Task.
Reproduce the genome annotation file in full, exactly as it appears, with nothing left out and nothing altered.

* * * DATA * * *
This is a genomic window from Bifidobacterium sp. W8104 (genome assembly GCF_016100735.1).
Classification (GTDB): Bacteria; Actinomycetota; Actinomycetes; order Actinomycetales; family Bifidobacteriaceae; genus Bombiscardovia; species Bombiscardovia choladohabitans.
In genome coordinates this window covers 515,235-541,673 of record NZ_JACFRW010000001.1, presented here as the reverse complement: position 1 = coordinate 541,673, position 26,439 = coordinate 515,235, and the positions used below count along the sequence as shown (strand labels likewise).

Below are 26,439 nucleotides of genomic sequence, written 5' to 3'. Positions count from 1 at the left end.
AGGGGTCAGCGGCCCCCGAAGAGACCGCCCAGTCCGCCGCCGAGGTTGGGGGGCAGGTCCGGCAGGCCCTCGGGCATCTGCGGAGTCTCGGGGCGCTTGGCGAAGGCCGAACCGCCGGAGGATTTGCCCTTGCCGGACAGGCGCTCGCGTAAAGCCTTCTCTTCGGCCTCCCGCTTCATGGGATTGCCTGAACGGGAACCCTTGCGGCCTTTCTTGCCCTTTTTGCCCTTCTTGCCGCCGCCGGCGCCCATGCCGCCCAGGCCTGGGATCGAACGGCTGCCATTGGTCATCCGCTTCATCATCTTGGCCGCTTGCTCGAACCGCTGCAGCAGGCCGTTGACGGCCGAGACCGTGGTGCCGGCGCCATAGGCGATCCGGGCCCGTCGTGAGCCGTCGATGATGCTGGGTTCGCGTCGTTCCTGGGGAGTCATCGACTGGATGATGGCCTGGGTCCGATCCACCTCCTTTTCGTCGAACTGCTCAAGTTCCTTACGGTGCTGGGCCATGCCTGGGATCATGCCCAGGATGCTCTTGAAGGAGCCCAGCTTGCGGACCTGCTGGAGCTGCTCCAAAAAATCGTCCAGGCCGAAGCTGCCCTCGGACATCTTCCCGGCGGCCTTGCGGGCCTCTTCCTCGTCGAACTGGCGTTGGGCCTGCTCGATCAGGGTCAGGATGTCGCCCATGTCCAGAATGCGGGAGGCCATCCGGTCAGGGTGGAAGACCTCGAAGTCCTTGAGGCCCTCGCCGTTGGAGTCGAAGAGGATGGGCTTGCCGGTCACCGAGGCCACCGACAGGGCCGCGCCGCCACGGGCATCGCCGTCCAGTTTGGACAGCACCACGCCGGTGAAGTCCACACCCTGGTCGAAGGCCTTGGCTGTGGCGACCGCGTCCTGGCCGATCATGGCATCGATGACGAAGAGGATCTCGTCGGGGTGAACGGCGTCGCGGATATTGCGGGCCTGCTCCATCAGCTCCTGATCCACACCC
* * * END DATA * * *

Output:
This is a genomic window from Bifidobacterium sp. W8104 (genome assembly GCF_016100735.1).
Classification (GTDB): Bacteria; Actinomycetota; Actinomycetes; order Actinomycetales; family Bifidobacteriaceae; genus Bombiscardovia; species Bombiscardovia choladohabitans.
In genome coordinates this window covers 515,235-541,673 of record NZ_JACFRW010000001.1, presented here as the reverse complement: position 1 = coordinate 541,673, position 26,439 = coordinate 515,235, and the positions used below count along the sequence as shown (strand labels likewise).

Below are 26,439 nucleotides of genomic sequence, written 5' to 3'. Positions count from 1 at the left end.
AGGGGTCAGCGGCCCCCGAAGAGACCGCCCAGTCCGCCGCCGAGGTTGGGGGGCAGGTCCGGCAGGCCCTCGGGCATCTGCGGAGTCTCGGGGCGCTTGGCGAAGGCCGAACCGCCGGAGGATTTGCCCTTGCCGGACAGGCGCTCGCGTAAAGCCTTCTCTTCGGCCTCCCGCTTCATGGGATTGCCTGAACGGGAACCCTTGCGGCCTTTCTTGCCCTTTTTGCCCTTCTTGCCGCCGCCGGCGCCCATGCCGCCCAGGCCTGGGATCGAACGGCTGCCATTGGTCATCCGCTTCATCATCTTGGCCGCTTGCTCGAACCGCTGCAGCAGGCCGTTGACGGCCGAGACCGTGGTGCCGGCGCCATAGGCGATCCGGGCCCGTCGTGAGCCGTCGATGATGCTGGGTTCGCGTCGTTCCTGGGGAGTCATCGACTGGATGATGGCCTGGGTCCGATCCACCTCCTTTTCGTCGAACTGCTCAAGTTCCTTACGGTGCTGGGCCATGCCTGGGATCATGCCCAGGATGCTCTTGAAGGAGCCCAGCTTGCGGACCTGCTGGAGCTGCTCCAAAAAATCGTCCAGGCCGAAGCTGCCCTCGGACATCTTCCCGGCGGCCTTGCGGGCCTCTTCCTCGTCGAACTGGCGTTGGGCCTGCTCGATCAGGGTCAGGATGTCGCCCATGTCCAGAATGCGGGAGGCCATCCGGTCAGGGTGGAAGACCTCGAAGTCCTTGAGGCCCTCGCCGTTGGAGTCGAAGAGGATGGGCTTGCCGGTCACCGAGGCCACCGACAGGGCCGCGCCGCCACGGGCATCGCCGTCCAGTTTGGACAGCACCACGCCGGTGAAGTCCACACCCTGGTCGAAGGCCTTGGCTGTGGCGACCGCGTCCTGGCCGATCATGGCATCGATGACGAAGAGGATCTCGTCGGGGTGAACGGCGTCGCGGATATTGCGGGCCTGCTCCATCAGCTCCTGATCCACACCC